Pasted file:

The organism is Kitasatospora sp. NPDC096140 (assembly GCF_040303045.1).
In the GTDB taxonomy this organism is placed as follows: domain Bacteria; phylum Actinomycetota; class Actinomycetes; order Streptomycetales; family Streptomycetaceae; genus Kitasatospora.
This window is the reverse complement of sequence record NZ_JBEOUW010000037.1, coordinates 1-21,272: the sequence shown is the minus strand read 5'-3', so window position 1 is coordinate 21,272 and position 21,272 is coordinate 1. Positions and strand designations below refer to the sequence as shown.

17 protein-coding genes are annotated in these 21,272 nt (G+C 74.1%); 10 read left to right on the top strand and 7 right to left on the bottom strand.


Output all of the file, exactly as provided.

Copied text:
The organism is Kitasatospora sp. NPDC096140 (assembly GCF_040303045.1).
In the GTDB taxonomy this organism is placed as follows: domain Bacteria; phylum Actinomycetota; class Actinomycetes; order Streptomycetales; family Streptomycetaceae; genus Kitasatospora.
This window is the reverse complement of sequence record NZ_JBEOUW010000037.1, coordinates 1-21,272: the sequence shown is the minus strand read 5'-3', so window position 1 is coordinate 21,272 and position 21,272 is coordinate 1. Positions and strand designations below refer to the sequence as shown.

17 protein-coding genes are annotated in these 21,272 nt (G+C 74.1%); 10 read left to right on the top strand and 7 right to left on the bottom strand.